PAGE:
The level of scrutiny of high school athletes varies from school to school, district to district. Sevier County is fortunate to have trained personnel at football games who can intervene in case a player suffers an apparent head injury — or any injury for that matter.
The increased attention being paid to concussions and the possible long-term effects even one can have on an athlete is a good thing, because it is forcing schools and youth leagues to pay closer attention to such things.
Should it require laws to ensure youngsters are protected? Maybe so. Tennessee legislators are looking at a bill that would require schools and other organizations conducting youth athletic programs to adopt concussion policies.
You’d think they already had, but there are few sure things when it comes to youth sports organizations. The desire to win starts in T-ball and never lets up, it seems. Leaving such decisions in the hands of inexperienced and unqualified people is a risk.
Rep. Cameron Sexton is the sponsor of the House version of the bill. Under the proposal, schools are required to “adopt guidelines ... as approved by the department of health to inform and educate coaches, school administrators, youth athletes and their parents or guardians of the nature, risk and symptoms of concussion and head injury, including continuing to play after concussion or head injury.”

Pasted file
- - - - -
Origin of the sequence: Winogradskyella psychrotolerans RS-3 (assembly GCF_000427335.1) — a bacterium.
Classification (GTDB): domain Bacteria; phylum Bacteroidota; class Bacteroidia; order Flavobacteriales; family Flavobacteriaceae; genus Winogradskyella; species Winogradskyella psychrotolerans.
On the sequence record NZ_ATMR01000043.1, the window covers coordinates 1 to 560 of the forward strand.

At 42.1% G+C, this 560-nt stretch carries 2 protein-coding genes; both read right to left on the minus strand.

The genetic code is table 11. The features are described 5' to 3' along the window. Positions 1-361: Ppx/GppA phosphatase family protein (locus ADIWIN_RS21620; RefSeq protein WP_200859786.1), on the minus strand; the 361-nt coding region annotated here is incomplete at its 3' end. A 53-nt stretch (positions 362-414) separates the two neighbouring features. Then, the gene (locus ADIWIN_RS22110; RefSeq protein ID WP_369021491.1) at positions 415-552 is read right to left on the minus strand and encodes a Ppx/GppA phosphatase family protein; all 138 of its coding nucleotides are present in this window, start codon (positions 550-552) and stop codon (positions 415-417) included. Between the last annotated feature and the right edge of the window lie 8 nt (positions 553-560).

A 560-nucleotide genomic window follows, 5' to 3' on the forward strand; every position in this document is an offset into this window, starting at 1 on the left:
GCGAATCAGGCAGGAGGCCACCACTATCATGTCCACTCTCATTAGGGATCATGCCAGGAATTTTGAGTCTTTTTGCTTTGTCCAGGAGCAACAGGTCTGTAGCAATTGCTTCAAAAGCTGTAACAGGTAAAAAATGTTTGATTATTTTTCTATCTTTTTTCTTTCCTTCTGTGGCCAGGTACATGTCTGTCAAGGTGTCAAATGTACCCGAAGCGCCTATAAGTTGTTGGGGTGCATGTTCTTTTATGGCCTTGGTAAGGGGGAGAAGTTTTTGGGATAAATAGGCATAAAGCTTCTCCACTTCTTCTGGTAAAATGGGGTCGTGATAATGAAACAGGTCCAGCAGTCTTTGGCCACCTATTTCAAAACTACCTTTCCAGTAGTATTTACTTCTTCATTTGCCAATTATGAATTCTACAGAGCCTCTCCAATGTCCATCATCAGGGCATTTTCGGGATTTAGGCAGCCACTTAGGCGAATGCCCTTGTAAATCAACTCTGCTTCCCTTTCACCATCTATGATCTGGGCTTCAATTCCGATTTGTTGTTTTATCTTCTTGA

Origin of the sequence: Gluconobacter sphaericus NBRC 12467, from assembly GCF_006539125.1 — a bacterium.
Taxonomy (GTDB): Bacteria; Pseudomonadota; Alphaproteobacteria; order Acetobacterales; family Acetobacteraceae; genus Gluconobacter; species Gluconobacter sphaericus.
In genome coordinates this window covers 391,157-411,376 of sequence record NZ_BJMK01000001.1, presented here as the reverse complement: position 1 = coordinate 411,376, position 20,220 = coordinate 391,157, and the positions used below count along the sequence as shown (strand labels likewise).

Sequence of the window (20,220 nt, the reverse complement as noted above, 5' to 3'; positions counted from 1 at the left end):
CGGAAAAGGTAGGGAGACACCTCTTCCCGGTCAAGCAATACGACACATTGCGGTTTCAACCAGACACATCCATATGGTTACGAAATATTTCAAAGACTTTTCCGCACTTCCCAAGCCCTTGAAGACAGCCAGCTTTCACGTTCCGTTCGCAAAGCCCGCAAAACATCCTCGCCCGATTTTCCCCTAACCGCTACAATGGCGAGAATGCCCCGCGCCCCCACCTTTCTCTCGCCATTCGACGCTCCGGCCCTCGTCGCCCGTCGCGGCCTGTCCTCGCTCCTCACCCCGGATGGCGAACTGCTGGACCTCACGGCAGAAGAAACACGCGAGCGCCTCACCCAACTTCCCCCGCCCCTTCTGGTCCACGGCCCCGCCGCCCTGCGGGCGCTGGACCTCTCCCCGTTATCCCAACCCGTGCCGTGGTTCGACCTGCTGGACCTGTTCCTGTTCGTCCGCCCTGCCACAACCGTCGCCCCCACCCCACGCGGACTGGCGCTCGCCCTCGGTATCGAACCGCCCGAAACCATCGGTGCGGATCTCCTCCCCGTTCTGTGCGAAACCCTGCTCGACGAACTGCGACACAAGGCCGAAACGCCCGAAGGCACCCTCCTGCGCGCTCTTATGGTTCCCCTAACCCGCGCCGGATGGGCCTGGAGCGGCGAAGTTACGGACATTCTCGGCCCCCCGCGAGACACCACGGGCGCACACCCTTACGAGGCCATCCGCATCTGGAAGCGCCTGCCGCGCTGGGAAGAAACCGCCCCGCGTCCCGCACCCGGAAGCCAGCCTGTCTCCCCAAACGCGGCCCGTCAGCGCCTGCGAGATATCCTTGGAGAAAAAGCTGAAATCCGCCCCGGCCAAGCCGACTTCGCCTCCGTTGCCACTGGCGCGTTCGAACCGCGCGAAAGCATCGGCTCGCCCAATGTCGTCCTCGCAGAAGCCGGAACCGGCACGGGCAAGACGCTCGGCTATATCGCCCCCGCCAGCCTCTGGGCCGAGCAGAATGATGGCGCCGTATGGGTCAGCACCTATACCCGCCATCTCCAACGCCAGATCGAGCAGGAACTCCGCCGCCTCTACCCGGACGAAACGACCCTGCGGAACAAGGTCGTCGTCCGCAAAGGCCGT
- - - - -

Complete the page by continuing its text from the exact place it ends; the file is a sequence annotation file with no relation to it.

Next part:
Sexton told the Associated Press that said all parties involved seem to be pleased with the current version, which also appears to have bipartisan support. “We’ve worked hard with all the groups from last year ... and they’re all on board with this version of the bill,” said Sexton, R-Crossville.
This month, the Youth Sports Safety Alliance released recommendations aimed at protecting the nearly 8 million students participating in high school sports each year. Among the recommendations was requiring students to have a pre-season physical exam, including testing for some of the 400,000 concussions students suffer annually.
Similar rules should be required in all states, at all levels. Protecting young people must be a priority for adults in positions of responsibility. If they won’t do it voluntarily, then they must be forced to. A law may be the only answer.